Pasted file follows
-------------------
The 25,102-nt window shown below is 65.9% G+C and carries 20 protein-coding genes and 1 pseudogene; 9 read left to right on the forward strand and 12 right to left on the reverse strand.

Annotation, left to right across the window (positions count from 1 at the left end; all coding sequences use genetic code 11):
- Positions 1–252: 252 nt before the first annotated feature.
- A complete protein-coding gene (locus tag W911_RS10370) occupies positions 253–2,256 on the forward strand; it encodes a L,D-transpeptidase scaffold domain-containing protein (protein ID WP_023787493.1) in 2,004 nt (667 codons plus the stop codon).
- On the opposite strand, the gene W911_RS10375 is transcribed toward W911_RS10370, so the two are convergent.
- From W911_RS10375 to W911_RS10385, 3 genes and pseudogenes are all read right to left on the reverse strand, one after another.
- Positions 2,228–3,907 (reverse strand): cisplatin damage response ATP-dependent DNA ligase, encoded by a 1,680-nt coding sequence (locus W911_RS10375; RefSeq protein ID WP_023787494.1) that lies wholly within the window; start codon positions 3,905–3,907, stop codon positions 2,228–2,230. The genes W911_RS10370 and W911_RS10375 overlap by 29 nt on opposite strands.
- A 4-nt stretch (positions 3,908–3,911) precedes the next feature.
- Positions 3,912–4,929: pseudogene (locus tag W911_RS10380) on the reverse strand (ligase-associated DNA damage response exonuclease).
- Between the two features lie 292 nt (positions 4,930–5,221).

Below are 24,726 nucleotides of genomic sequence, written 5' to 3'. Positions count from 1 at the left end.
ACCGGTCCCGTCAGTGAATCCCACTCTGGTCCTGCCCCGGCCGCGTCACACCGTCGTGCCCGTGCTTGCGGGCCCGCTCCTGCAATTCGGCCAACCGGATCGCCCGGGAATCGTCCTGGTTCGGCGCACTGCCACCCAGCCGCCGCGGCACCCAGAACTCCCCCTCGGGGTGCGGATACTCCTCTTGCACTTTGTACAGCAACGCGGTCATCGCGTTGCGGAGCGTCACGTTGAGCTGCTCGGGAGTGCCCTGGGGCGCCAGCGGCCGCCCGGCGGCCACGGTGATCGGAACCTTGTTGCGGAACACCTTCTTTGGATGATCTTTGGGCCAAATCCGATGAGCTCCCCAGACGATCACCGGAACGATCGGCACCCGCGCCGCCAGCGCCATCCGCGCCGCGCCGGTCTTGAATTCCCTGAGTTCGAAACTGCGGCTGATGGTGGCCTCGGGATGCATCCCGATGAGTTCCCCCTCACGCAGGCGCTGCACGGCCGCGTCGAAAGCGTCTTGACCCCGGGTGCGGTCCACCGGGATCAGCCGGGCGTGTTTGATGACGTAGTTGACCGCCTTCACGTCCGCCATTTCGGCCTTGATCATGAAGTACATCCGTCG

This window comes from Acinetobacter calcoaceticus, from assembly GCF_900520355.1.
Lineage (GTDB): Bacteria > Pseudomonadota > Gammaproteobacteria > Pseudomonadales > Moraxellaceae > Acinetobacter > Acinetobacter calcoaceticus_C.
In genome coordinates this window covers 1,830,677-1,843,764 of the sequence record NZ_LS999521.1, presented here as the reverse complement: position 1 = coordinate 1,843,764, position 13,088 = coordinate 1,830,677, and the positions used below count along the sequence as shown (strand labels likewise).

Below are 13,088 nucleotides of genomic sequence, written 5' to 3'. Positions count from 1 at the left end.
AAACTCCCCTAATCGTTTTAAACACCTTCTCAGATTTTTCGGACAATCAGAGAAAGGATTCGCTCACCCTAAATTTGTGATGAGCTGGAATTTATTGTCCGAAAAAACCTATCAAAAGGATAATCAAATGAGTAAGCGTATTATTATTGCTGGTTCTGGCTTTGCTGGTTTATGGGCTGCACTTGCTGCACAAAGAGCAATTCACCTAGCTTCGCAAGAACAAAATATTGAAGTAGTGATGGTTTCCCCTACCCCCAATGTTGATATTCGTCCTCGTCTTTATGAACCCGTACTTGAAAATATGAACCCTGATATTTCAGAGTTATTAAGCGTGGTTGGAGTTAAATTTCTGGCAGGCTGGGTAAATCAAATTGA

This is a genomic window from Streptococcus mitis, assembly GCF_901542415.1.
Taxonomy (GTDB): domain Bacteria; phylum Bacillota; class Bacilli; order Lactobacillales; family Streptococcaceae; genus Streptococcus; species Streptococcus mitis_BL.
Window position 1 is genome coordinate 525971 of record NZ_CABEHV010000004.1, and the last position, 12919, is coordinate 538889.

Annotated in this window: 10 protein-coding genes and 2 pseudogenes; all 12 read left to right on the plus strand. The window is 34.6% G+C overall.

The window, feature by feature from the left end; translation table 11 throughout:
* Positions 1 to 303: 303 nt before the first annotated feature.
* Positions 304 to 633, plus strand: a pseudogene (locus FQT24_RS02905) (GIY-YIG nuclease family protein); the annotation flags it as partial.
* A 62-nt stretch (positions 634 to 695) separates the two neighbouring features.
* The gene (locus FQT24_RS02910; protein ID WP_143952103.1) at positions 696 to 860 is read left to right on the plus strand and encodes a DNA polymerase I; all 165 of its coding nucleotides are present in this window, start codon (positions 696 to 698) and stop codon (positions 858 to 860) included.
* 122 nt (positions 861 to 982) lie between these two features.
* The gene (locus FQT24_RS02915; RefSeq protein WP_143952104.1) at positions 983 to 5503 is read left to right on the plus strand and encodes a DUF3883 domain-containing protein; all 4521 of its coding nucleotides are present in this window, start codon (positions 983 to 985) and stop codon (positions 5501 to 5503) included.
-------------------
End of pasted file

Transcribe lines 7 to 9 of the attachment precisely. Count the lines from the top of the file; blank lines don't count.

- Positions 2,228–3,907 (reverse strand): cisplatin damage response ATP-dependent DNA ligase, encoded by a 1,680-nt coding sequence (locus W911_RS10375; RefSeq protein ID WP_023787494.1) that lies wholly within the window; start codon positions 3,905–3,907, stop codon positions 2,228–2,230. The genes W911_RS10370 and W911_RS10375 overlap by 29 nt on opposite strands.
- A 4-nt stretch (positions 3,908–3,911) precedes the next feature.
- Positions 3,912–4,929: pseudogene (locus tag W911_RS10380) on the reverse strand (ligase-associated DNA damage response exonuclease).